He's also known for being a very fine neurosurgeon. The man has literally performed many brain surgeries, which necessarily makes one wonder why the hell Trump appointed him HUD Secretary and not HHS Secretary, Surgeon General, Director of the National Institutes of Health, or anything else that plays directly to his professional strengths. The only thing that Carson has that hints at a correlation between his experience and HUD's mission is that he grew in a poor family.

Last edited: Apr 19, 2018

7. TiassaLet us not launch the boat ...Staff Member

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35,513
There is something amiss in that about your presumption of the Trump administration. It's not that I disagree with the underlying principle of the statement, but, rather, that it isn't the one in effect for a president appointing Secretaries and Directors to harm their departments: Sessions (Justice), DeVos (Education), Tillerson (State), Zinke (Interior), Pruitt (EPA), Mnuchin (Treasury), Ross (Commerce), Perry (Energy), Carson (HUD).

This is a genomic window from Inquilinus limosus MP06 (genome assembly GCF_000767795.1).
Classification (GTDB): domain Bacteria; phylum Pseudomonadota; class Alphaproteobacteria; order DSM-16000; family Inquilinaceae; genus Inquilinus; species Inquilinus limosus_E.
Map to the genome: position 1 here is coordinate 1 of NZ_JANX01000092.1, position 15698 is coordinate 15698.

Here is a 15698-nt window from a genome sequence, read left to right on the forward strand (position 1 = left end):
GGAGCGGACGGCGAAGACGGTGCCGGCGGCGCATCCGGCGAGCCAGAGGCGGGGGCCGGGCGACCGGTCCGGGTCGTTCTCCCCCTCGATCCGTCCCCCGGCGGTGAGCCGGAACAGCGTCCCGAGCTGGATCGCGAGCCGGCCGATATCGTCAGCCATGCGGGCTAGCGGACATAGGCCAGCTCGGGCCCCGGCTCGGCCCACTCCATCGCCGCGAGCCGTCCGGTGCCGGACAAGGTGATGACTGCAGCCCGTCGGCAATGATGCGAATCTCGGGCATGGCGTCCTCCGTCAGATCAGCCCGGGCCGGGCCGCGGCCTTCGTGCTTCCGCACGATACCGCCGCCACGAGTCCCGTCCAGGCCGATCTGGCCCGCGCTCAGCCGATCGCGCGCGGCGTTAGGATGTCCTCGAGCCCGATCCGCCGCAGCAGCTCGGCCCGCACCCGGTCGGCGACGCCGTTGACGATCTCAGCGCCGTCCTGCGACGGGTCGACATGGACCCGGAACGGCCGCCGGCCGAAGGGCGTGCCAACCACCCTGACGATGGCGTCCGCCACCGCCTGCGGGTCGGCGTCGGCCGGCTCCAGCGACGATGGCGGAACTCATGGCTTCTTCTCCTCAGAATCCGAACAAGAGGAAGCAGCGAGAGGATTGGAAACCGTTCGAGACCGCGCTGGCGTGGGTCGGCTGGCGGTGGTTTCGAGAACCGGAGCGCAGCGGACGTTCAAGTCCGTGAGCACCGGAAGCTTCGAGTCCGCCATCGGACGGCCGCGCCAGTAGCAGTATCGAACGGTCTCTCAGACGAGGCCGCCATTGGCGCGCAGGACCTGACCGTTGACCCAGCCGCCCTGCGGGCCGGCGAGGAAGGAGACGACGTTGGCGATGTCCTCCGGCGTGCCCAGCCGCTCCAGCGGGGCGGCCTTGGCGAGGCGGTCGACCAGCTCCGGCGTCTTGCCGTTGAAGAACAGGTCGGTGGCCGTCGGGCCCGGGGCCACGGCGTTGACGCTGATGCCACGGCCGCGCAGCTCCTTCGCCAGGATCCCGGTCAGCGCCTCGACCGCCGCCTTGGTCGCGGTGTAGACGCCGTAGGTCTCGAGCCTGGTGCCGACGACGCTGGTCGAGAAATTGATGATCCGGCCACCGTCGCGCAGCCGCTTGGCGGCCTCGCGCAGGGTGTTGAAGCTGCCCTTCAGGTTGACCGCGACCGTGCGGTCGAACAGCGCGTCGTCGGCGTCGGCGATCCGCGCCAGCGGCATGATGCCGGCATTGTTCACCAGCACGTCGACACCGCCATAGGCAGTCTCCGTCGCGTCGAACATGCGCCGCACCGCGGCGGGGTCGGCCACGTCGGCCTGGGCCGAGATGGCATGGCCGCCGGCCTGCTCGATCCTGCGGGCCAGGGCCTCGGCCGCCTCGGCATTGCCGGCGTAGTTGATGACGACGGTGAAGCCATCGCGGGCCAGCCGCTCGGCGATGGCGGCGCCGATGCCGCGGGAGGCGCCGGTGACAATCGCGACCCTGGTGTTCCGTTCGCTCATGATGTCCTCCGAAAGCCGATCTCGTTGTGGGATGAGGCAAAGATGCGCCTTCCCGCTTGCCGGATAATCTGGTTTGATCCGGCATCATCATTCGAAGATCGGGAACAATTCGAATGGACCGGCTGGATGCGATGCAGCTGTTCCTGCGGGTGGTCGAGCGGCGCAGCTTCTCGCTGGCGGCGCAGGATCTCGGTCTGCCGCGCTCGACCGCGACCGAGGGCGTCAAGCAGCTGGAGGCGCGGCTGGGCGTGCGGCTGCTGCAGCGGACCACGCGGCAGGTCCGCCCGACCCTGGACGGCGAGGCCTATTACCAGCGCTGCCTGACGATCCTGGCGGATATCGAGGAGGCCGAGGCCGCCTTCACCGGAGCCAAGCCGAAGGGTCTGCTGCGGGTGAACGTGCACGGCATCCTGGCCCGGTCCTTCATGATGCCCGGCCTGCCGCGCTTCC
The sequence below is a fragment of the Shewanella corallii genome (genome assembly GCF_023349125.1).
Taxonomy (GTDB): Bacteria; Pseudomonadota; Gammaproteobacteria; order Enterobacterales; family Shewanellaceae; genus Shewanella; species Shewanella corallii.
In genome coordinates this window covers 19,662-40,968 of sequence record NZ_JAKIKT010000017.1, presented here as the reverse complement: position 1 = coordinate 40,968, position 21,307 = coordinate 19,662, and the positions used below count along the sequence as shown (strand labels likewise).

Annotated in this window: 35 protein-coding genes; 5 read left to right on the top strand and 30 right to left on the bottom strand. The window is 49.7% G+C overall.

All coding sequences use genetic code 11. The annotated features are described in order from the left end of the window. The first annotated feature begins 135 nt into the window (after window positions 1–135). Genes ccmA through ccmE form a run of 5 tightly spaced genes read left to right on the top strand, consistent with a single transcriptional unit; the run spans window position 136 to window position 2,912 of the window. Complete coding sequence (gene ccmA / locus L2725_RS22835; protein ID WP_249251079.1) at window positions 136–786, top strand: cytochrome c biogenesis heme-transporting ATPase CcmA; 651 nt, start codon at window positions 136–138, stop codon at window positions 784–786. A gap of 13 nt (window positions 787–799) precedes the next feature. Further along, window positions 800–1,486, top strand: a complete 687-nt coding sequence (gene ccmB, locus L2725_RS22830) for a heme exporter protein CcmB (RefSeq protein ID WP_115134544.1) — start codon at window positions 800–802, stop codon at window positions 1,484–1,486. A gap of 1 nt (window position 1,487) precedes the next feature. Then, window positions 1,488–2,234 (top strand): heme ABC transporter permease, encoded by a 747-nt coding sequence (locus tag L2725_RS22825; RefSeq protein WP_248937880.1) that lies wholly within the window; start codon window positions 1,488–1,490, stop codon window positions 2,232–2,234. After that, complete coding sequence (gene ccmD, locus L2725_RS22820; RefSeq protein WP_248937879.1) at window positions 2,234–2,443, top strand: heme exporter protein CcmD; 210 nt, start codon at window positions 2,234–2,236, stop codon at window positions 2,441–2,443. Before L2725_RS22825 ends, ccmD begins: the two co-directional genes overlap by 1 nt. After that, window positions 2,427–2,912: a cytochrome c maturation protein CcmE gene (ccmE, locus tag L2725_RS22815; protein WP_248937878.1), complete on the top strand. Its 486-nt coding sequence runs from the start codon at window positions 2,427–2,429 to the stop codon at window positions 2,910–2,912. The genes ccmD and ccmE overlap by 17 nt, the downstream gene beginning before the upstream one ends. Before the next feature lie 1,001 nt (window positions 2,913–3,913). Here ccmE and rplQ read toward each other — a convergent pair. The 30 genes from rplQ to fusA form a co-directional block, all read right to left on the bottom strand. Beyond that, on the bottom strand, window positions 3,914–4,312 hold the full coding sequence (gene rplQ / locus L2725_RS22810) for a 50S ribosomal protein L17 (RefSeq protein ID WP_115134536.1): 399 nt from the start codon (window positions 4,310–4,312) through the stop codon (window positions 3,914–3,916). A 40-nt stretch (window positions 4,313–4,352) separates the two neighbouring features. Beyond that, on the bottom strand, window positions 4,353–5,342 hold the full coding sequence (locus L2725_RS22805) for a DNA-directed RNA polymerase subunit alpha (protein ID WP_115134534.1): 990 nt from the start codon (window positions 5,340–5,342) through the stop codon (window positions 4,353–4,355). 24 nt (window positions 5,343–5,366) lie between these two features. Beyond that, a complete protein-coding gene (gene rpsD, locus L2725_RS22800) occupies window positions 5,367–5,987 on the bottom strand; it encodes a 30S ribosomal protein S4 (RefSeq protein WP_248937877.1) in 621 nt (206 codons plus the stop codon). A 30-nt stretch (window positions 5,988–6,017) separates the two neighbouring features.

And for Dr. Carson, part of the, "What have you done for me lately?" reminds that the heroic tales of neurosurgery are years ago, and 'twixt then and now he's been hawking books and conspiracy theories on a the church circuit, quite literally conning Christians with false witness.

Furthermore—